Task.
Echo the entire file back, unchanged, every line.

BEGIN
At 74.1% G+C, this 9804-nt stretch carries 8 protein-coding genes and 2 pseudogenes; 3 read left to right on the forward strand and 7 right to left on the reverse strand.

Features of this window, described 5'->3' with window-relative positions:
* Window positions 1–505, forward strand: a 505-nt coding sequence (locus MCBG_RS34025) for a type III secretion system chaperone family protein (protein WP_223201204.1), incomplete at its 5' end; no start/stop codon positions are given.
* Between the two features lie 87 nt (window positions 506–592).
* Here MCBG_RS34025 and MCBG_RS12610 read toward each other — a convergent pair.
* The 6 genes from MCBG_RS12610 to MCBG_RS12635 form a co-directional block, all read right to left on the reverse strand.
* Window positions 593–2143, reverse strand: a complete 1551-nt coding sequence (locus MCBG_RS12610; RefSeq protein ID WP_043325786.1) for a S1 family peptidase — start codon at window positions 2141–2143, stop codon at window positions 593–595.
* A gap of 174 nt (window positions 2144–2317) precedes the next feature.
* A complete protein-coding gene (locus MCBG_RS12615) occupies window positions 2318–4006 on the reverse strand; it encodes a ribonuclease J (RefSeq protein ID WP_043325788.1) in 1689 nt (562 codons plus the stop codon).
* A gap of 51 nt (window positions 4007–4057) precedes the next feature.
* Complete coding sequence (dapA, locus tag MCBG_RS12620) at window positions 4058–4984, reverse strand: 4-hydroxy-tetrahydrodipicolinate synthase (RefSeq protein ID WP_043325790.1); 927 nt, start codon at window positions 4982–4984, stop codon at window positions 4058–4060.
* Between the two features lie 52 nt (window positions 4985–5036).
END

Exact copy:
At 74.1% G+C, this 9804-nt stretch carries 8 protein-coding genes and 2 pseudogenes; 3 read left to right on the forward strand and 7 right to left on the reverse strand.

Features of this window, described 5'->3' with window-relative positions:
* Window positions 1–505, forward strand: a 505-nt coding sequence (locus MCBG_RS34025) for a type III secretion system chaperone family protein (protein WP_223201204.1), incomplete at its 5' end; no start/stop codon positions are given.
* Between the two features lie 87 nt (window positions 506–592).
* Here MCBG_RS34025 and MCBG_RS12610 read toward each other — a convergent pair.
* The 6 genes from MCBG_RS12610 to MCBG_RS12635 form a co-directional block, all read right to left on the reverse strand.
* Window positions 593–2143, reverse strand: a complete 1551-nt coding sequence (locus MCBG_RS12610; RefSeq protein ID WP_043325786.1) for a S1 family peptidase — start codon at window positions 2141–2143, stop codon at window positions 593–595.
* A gap of 174 nt (window positions 2144–2317) precedes the next feature.
* A complete protein-coding gene (locus MCBG_RS12615) occupies window positions 2318–4006 on the reverse strand; it encodes a ribonuclease J (RefSeq protein ID WP_043325788.1) in 1689 nt (562 codons plus the stop codon).
* A gap of 51 nt (window positions 4007–4057) precedes the next feature.
* Complete coding sequence (dapA, locus tag MCBG_RS12620) at window positions 4058–4984, reverse strand: 4-hydroxy-tetrahydrodipicolinate synthase (RefSeq protein ID WP_043325790.1); 927 nt, start codon at window positions 4982–4984, stop codon at window positions 4058–4060.
* Between the two features lie 52 nt (window positions 4985–5036).